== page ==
According to this,

2018’s Biggest Volcanic Eruption of Sulfur Dioxide

In extreme cases, like the 1991 eruption of Mount Pinatubo in the Philippines, these tiny aerosol particles can scatter so much sunlight that they cool the Earth’s surface below. Mount Pinatubo’s violent eruption injected about 15 million tons of sulfur dioxide into the stratosphere. The resulting sulfuric acid aerosols remained in the stratosphere for about two years, and cooled the Earth’s surface by a range of 1 to 2 degrees Fahrenheit.

But according to this, Worst volcanic eruptions in human history

the worst volcanic eruption in human history injected 400 million tons of gas

(26,6 times more than Pinatubo's eruption) though I guess the composition of the gas could be different, and

the Earth began to cool and 1816 became known as "The Year Without Summer" because of the low temperatures, which killed crops and led to mass starvation.

Is it know what global temperature Earth had this year and how much in degrees celsius or fahrenheit temperature changed?

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    $\begingroup$ Those eruptions seem to be ranked as "worst" due to the human death toll, but some of them seem not to have been particularly notable for their sheer size. Also, how far back do you consider to be "history"? E.g. the Thera eruption en.wikipedia.org/wiki/Minoan_eruption or Mt. Mazama en.wikipedia.org/wiki/Mount_Mazama $\endgroup$ – jamesqf Sep 27 '19 at 3:41
  • $\begingroup$ Keep in mind eruptions have very little impact on the opposite hemisphere (unless they are very close to the equator) just due to how wind circulation works, and most of hte human population is in the northern hemisphere, so "worse" will always be somewhat relative. $\endgroup$ – John Sep 30 '19 at 14:23

I'm not well studied in this field, but I suspect that global average temperature by proxy for a single year is difficult to measure accurately. The 1991 cooling from Mt. Pinatubo happened recently enough that accurate measurements were made, though cooling is still somewhat difficult to pin down exactly due to other variation factors, sunspots being a small variation and the Pacific current being a big variation.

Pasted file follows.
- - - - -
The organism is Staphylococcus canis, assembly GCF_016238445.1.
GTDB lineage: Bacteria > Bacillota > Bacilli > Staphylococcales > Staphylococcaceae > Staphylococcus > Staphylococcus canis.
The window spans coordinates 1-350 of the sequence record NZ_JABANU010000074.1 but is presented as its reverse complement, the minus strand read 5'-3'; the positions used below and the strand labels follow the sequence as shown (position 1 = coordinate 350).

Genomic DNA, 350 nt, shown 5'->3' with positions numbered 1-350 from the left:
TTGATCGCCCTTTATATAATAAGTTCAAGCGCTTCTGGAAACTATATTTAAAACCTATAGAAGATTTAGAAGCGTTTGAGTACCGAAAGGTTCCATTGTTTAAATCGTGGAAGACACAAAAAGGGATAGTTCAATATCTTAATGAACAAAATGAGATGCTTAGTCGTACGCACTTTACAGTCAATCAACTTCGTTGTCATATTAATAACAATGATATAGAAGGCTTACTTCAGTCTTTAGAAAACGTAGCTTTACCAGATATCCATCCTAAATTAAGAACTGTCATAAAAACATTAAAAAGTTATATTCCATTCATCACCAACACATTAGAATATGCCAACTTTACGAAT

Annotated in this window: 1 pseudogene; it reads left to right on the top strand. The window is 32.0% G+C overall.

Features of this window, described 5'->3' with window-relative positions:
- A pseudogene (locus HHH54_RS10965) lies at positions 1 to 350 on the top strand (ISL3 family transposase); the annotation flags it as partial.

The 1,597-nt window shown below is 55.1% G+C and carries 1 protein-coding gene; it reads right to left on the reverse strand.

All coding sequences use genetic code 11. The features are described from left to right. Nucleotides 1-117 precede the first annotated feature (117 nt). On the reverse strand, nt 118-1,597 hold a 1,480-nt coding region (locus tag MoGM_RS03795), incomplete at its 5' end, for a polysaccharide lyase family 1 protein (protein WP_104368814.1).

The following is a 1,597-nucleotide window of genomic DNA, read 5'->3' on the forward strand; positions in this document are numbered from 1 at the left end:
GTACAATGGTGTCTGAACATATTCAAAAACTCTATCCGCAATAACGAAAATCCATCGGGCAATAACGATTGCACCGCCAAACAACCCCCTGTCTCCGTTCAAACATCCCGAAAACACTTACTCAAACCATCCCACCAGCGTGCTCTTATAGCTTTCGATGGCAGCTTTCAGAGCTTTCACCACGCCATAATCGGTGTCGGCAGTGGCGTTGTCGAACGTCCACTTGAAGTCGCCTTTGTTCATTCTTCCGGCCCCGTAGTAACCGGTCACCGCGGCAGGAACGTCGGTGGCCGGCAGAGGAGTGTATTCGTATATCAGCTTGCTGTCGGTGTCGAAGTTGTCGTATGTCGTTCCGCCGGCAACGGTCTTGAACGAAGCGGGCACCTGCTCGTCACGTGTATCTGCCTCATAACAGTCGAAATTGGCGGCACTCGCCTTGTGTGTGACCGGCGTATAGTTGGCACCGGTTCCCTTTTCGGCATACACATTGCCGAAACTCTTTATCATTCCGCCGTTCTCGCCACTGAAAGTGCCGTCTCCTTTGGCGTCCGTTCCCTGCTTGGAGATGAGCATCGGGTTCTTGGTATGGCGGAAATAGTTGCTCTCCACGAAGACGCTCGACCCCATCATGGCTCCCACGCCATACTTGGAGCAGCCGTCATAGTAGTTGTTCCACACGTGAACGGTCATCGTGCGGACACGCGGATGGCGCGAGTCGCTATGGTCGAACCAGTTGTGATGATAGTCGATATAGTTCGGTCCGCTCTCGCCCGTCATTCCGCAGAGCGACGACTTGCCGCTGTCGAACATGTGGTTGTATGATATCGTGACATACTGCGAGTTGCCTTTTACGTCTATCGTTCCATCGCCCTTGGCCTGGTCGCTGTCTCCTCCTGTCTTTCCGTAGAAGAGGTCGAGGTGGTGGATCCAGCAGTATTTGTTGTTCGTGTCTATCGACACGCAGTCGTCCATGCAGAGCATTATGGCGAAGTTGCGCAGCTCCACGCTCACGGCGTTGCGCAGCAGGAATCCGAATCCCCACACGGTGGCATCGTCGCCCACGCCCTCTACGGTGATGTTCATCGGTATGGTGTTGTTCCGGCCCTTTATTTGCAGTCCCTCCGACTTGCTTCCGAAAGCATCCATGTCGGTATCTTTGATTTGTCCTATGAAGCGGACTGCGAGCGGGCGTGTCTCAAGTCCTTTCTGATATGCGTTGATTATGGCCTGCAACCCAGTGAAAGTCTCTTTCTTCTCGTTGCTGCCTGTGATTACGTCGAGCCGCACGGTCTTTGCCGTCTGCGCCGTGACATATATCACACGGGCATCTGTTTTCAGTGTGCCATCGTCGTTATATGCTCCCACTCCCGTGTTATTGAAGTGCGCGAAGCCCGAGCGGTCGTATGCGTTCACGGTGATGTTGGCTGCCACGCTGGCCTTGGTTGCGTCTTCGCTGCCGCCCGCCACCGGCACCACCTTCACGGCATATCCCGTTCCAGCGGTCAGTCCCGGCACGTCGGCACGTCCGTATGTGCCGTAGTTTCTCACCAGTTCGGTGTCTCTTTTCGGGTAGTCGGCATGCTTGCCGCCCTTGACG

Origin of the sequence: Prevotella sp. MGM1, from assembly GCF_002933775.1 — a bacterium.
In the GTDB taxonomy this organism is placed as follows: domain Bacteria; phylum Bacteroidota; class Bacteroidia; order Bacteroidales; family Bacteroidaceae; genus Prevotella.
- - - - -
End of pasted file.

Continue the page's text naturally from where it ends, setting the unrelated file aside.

1990, at the time, was the hottest year on record, driven in part by the El Nino that year. (El Nino warms the Earth and usually lasts for a year, maybe 18 months or 2 years sometimes).

The El Nino continued into 1991, though it weakened greatly by the end of 1991 (Peak El Nino being about 12 months is about right). And the Mt. Pinatubo eruption happened on June 15, so it didn't affect climate in 1991 until nearly half way through the year. 1991 might have been warmer than 1990 prior to the eruption (I looked for a source on the first half of 1991 but couldn't find it).

Overall, 1991 was colder than 1990 but only a little, and probably would have been warmer without Pinatubo. 1992 was considerably colder than 1993 and 1994 showed gradual warming and 1995 set a new hottest year on record at the time. The fall 1990 to 1991 was likely volcano driven but the bigger fall in 1992 was probably partially driven by the weakening El Nino.

Chart used as source if you scroll down

The article above - see quote says that Pinatubo lowered temperatures less than your source suggests.

in the year to follow, volcanic particles in the atmosphere would lower global temperatures by an average of 0.9 degrees Fahrenheit (0.5 degrees Celsius).

But, something to keep in mind about a 0.5 degree drop is that oceans are very slow to react, and unlike land, oceans don't warm up well under direct sunlight due to evaporation and the cooling effect of photon-generated evaporation. Because Earth is about 70% covered by ocean nearly all that 0.5 degree variation is over the land, land surface temperatures drop by nearly 1.5 degrees C and Oceans change very little.